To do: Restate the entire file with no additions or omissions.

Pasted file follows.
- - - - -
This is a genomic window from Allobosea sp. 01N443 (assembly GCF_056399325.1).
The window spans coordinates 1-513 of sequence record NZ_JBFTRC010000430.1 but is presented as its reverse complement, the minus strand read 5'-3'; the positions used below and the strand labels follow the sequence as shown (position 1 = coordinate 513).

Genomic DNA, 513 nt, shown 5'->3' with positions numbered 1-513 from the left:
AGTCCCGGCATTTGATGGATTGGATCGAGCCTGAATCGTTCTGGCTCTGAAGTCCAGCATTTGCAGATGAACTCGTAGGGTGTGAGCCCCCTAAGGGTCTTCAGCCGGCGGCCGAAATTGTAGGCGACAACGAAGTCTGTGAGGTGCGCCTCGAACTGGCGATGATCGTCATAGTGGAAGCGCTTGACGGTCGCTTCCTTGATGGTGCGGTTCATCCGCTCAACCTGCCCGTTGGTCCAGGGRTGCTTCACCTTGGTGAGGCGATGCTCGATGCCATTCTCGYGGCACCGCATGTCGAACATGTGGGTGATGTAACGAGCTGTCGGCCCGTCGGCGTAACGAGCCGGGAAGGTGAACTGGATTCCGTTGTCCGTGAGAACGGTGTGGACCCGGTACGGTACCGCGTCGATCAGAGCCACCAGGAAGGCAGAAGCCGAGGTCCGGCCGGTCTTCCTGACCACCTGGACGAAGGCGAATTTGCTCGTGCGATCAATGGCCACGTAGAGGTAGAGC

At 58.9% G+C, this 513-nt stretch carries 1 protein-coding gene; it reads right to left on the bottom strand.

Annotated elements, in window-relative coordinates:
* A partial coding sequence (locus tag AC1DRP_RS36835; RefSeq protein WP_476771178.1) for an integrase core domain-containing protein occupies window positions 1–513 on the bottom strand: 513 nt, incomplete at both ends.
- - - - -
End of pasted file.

This is a genomic window from Allobosea sp. 01N443 (assembly GCF_056399325.1).
The window spans coordinates 1-513 of sequence record NZ_JBFTRC010000430.1 but is presented as its reverse complement, the minus strand read 5'-3'; the positions used below and the strand labels follow the sequence as shown (position 1 = coordinate 513).

Genomic DNA, 513 nt, shown 5'->3' with positions numbered 1-513 from the left:
AGTCCCGGCATTTGATGGATTGGATCGAGCCTGAATCGTTCTGGCTCTGAAGTCCAGCATTTGCAGATGAACTCGTAGGGTGTGAGCCCCCTAAGGGTCTTCAGCCGGCGGCCGAAATTGTAGGCGACAACGAAGTCTGTGAGGTGCGCCTCGAACTGGCGATGATCGTCATAGTGGAAGCGCTTGACGGTCGCTTCCTTGATGGTGCGGTTCATCCGCTCAACCTGCCCGTTGGTCCAGGGRTGCTTCACCTTGGTGAGGCGATGCTCGATGCCATTCTCGYGGCACCGCATGTCGAACATGTGGGTGATGTAACGAGCTGTCGGCCCGTCGGCGTAACGAGCCGGGAAGGTGAACTGGATTCCGTTGTCCGTGAGAACGGTGTGGACCCGGTACGGTACCGCGTCGATCAGAGCCACCAGGAAGGCAGAAGCCGAGGTCCGGCCGGTCTTCCTGACCACCTGGACGAAGGCGAATTTGCTCGTGCGATCAATGGCCACGTAGAGGTAGAGC

At 58.9% G+C, this 513-nt stretch carries 1 protein-coding gene; it reads right to left on the bottom strand.

Annotated elements, in window-relative coordinates:
* A partial coding sequence (locus tag AC1DRP_RS36835; RefSeq protein WP_476771178.1) for an integrase core domain-containing protein occupies window positions 1–513 on the bottom strand: 513 nt, incomplete at both ends.